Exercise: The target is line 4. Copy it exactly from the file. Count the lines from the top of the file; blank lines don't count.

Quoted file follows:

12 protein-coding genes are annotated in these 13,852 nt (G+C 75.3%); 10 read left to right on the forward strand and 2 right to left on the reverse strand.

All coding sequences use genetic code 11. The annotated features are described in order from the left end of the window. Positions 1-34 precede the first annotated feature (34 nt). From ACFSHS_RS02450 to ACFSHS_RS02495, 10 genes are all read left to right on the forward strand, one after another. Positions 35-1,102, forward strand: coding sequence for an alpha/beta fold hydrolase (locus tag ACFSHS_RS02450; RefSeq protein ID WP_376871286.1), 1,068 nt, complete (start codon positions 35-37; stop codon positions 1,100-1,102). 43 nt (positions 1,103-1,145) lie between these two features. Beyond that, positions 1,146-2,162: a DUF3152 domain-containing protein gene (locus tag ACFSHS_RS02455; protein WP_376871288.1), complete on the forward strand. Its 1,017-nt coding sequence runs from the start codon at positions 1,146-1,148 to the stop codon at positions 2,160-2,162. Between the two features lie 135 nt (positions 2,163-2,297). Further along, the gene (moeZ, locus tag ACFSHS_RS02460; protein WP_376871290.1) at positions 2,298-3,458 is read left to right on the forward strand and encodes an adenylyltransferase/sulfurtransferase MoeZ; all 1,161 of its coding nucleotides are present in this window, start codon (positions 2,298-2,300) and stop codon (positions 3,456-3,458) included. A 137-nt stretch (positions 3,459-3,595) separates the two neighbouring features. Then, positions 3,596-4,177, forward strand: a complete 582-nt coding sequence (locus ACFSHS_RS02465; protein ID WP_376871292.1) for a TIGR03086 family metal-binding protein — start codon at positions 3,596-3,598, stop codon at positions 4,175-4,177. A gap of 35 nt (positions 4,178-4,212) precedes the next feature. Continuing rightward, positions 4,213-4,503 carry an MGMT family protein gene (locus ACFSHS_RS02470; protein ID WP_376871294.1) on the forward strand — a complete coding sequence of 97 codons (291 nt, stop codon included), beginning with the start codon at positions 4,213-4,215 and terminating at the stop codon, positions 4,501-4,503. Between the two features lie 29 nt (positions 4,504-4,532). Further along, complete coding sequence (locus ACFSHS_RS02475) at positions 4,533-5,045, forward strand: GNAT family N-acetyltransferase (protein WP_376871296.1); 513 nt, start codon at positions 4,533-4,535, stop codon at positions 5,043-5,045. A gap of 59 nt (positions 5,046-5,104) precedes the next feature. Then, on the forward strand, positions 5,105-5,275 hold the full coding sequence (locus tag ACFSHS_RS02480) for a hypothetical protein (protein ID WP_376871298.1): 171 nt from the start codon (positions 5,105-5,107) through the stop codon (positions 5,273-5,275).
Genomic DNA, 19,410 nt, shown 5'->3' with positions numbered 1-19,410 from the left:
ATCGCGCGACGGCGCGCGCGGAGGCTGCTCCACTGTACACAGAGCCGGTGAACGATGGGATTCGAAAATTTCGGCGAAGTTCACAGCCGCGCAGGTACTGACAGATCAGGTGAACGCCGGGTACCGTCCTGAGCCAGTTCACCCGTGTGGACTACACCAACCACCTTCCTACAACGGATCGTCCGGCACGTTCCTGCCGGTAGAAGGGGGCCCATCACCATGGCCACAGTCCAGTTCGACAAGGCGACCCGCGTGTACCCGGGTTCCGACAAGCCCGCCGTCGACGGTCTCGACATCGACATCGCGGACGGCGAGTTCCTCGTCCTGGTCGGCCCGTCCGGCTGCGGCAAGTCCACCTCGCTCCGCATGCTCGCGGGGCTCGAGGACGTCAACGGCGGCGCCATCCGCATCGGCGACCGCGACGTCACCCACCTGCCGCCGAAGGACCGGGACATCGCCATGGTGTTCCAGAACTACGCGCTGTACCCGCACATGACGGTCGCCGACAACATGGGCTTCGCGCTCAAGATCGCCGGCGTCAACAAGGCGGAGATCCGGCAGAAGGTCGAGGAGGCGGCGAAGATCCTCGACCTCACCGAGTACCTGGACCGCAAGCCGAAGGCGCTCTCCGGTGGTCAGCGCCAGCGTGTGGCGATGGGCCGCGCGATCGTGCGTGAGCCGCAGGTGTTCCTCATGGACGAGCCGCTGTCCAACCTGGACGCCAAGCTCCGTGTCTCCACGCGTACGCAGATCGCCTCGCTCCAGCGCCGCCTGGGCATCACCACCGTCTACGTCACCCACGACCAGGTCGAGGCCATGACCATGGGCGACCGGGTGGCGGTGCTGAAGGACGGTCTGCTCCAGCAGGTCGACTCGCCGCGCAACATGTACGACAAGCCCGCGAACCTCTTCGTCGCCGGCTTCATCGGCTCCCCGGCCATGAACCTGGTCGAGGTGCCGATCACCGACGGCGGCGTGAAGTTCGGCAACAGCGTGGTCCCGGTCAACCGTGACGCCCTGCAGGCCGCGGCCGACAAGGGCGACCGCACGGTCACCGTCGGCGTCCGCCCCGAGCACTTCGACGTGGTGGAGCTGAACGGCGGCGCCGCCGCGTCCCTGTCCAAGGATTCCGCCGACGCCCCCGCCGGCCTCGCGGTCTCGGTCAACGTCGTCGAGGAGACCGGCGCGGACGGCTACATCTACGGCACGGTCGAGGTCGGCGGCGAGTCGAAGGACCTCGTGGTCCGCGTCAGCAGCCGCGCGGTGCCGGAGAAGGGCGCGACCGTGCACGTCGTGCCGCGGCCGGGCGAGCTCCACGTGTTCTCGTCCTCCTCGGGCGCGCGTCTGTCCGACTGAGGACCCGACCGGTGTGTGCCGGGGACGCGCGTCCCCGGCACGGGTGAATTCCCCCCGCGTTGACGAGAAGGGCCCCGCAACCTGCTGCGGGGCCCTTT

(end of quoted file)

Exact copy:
ATCGCGCGACGGCGCGCGCGGAGGCTGCTCCACTGTACACAGAGCCGGTGAACGATGGGATTCGAAAATTTCGGCGAAGTTCACAGCCGCGCAGGTACTGACAGATCAGGTGAACGCCGGGTACCGTCCTGAGCCAGTTCACCCGTGTGGACTACACCAACCACCTTCCTACAACGGATCGTCCGGCACGTTCCTGCCGGTAGAAGGGGGCCCATCACCATGGCCACAGTCCAGTTCGACAAGGCGACCCGCGTGTACCCGGGTTCCGACAAGCCCGCCGTCGACGGTCTCGACATCGACATCGCGGACGGCGAGTTCCTCGTCCTGGTCGGCCCGTCCGGCTGCGGCAAGTCCACCTCGCTCCGCATGCTCGCGGGGCTCGAGGACGTCAACGGCGGCGCCATCCGCATCGGCGACCGCGACGTCACCCACCTGCCGCCGAAGGACCGGGACATCGCCATGGTGTTCCAGAACTACGCGCTGTACCCGCACATGACGGTCGCCGACAACATGGGCTTCGCGCTCAAGATCGCCGGCGTCAACAAGGCGGAGATCCGGCAGAAGGTCGAGGAGGCGGCGAAGATCCTCGACCTCACCGAGTACCTGGACCGCAAGCCGAAGGCGCTCTCCGGTGGTCAGCGCCAGCGTGTGGCGATGGGCCGCGCGATCGTGCGTGAGCCGCAGGTGTTCCTCATGGACGAGCCGCTGTCCAACCTGGACGCCAAGCTCCGTGTCTCCACGCGTACGCAGATCGCCTCGCTCCAGCGCCGCCTGGGCATCACCACCGTCTACGTCACCCACGACCAGGTCGAGGCCATGACCATGGGCGACCGGGTGGCGGTGCTGAAGGACGGTCTGCTCCAGCAGGTCGACTCGCCGCGCAACATGTACGACAAGCCCGCGAACCTCTTCGTCGCCGGCTTCATCGGCTCCCCGGCCATGAACCTGGTCGAGGTGCCGATCACCGACGGCGGCGTGAAGTTCGGCAACAGCGTGGTCCCGGTCAACCGTGACGCCCTGCAGGCCGCGGCCGACAAGGGCGACCGCACGGTCACCGTCGGCGTCCGCCCCGAGCACTTCGACGTGGTGGAGCTGAACGGCGGCGCCGCCGCGTCCCTGTCCAAGGATTCCGCCGACGCCCCCGCCGGCCTCGCGGTCTCGGTCAACGTCGTCGAGGAGACCGGCGCGGACGGCTACATCTACGGCACGGTCGAGGTCGGCGGCGAGTCGAAGGACCTCGTGGTCCGCGTCAGCAGCCGCGCGGTGCCGGAGAAGGGCGCGACCGTGCACGTCGTGCCGCGGCCGGGCGAGCTCCACGTGTTCTCGTCCTCCTCGGGCGCGCGTCTGTCCGACTGAGGACCCGACCGGTGTGTGCCGGGGACGCGCGTCCCCGGCACGGGTGAATTCCCCCCGCGTTGACGAGAAGGGCCCCGCAACCTGCTGCGGGGCCCTTT